The village in a reservoir

The floating village and their fish cages form a permanent sight at the open water embankment of Jatiluhur Dam, severing its function as a water supply for consumption to as far as Jakarta.

Indonesia’s first and biggest dam gets into more critical condition each year as the waste from fish farm continues to accumulate and the illegal population sprawled out of control to its peak at some thirty thousands, a number that had caught the governor’s attention, vowing to reduce it to the accepted quota at 4,000.

The quota assumption was based on the number of households who are deprived of their farming activities following the dam completion in 1967.


This apparently has taught the local authorities to rule out fish cage as a compensation for farmland during the inundation of the newly built Jatigede Dam in Sumedang, West Java, the country’s second biggest at the size of nearly 5,000 hectares, this August.

The generation half a century apart has come to learn the aggravating impact of fish cage to dam pollution, water incapacity and the hazard in operating the power turbines.

There are 28 villages reported to be eradicated to make way for Jatigede Dam, a huge social impact affecting some tens of thousands of people.

The important lesson is that to handle such crucial infrastructure and make it work as what it is originally planned for requires great responsibility.


Tap water for all

Despite its critical condition, Jatiluhur Dam has not given up on its initial purpose: to become a vital source of water consumption for the immensely populated capital city, 70 kilometers away, plus the surrounding industrial areas of Bekasi, Karawang, to agricultural areas such as Subang and Indramayu.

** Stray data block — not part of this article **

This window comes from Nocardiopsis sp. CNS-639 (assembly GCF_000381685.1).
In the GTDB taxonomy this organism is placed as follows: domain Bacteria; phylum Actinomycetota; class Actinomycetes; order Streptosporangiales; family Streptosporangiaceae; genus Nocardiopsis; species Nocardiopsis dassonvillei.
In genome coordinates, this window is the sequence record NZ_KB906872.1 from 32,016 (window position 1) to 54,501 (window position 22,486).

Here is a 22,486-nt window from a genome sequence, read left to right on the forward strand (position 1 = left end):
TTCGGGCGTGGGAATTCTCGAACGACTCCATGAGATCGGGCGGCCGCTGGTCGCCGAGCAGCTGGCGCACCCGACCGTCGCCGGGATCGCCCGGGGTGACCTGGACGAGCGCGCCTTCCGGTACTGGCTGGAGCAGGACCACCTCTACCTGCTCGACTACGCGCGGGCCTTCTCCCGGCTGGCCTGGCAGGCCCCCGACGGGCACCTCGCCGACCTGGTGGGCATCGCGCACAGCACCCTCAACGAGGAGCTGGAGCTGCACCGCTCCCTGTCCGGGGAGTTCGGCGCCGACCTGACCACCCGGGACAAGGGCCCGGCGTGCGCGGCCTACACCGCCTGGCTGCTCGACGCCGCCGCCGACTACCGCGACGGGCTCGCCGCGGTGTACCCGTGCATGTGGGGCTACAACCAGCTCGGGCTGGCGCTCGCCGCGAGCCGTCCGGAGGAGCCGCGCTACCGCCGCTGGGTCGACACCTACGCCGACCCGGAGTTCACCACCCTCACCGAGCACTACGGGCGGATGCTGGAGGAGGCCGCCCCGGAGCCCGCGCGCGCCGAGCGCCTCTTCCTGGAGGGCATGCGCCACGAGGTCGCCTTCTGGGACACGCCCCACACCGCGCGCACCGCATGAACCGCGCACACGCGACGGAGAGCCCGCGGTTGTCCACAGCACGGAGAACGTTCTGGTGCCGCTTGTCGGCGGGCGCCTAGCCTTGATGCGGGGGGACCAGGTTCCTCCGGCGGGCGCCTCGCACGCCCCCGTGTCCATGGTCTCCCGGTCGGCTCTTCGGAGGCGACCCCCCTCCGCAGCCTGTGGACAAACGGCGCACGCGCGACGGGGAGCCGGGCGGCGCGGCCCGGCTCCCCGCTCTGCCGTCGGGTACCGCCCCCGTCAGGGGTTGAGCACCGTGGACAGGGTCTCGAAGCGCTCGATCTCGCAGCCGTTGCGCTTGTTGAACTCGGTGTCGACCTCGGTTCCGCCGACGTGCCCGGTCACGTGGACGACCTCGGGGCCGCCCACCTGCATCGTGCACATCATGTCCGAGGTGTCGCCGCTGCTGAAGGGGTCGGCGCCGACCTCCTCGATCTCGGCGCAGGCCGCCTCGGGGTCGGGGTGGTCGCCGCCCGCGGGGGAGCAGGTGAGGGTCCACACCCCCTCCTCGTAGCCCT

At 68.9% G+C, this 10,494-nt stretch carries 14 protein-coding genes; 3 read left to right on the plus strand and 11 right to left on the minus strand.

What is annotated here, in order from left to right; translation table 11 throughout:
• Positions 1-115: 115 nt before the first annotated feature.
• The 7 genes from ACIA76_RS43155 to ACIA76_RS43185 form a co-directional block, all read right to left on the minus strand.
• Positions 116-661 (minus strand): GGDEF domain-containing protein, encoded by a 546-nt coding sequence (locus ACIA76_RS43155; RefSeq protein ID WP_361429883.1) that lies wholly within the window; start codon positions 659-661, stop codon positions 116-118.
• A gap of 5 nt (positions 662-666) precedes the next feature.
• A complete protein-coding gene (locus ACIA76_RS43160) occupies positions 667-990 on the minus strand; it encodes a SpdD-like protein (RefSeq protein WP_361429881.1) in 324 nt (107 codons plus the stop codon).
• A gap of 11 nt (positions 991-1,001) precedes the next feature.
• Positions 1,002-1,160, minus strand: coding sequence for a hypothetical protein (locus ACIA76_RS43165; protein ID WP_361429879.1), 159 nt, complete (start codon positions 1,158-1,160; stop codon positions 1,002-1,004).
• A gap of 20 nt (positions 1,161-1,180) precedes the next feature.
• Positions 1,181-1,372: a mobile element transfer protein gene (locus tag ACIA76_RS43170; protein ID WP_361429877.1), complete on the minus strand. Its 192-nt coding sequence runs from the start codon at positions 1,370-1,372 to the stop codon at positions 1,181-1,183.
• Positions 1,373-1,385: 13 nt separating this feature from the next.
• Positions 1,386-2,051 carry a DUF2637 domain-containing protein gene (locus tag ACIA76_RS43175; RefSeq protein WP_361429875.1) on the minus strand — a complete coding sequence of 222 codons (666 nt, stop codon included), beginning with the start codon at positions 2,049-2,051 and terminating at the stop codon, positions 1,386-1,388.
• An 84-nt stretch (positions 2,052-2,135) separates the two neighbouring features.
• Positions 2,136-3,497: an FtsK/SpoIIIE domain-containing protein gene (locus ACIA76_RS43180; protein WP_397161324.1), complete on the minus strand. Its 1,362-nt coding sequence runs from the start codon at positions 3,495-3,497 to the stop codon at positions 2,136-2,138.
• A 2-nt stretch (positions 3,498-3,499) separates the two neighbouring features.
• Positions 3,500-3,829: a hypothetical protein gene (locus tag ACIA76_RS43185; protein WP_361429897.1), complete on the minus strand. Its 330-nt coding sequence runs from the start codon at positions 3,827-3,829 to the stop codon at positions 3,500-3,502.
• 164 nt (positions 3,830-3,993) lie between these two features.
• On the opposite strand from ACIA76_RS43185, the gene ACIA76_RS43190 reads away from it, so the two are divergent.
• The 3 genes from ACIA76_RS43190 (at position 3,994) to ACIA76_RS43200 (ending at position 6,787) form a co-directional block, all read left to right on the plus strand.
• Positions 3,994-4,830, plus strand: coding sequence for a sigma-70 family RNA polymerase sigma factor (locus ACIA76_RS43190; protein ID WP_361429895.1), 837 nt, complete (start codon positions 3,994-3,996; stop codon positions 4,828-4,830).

Thus the plan to build two tap water facilities or the so-called Sistem Penyediaan Air Minum (SPAM) Jatiluhur goes on. It was part of the national commitment to Millenium Development Goals (MDGs), in which it demands tap water access to over 68 per cent population by this year, and ultimately for all in 2019.

It has produced nearly one million cubic meters of fresh water in 2015, part of it goes to bottled water industry consumed today, and is expected to double in the next two years.


Agriculture backbone

Jatiluhur Dam took a total area of 8,300 hectares in Purwakarta, having played a vital role in watering over 242,000 hectares of agricultural field, producing 187 megawatt electricity for the region from 6 turbines, preventing flood on wet season and drought on dry season.

Bandung was the first city to get supplied by the electricity from this dam in 1965, followed by Jakarta in 1966. Additional power generators added 32 megawatt supply since 1981.

Some 5,000 population from 14 villages had to be relocated to compensate for all the merits brought by the construction of what is also named the Ir. H. Djuanda dam, owing to the role of the country’s ex prime minister’s role in the project.

The initiative to clamp down on the excess of fishing activities-many had trespassed into the turbines zone-and unruly settlement on the embankment, has taken place in the past several months. Even the neighborhood self-regulated cleaning activities had made it into the news in March this year.

West Java Governor Ahmad Heryawan has reiterated early this year that there will be no fish cage in Jatigede’s reservoir.

105 meters tall, 1.2 kilometers long, its reservoir contained 2.4 billion cubic meters of water, Jatiluhur Dam’s construction began in 1957 during the ruling era of Indonesia’s first president Soekarno. It took ten years to complete and remains the biggest dam in the country.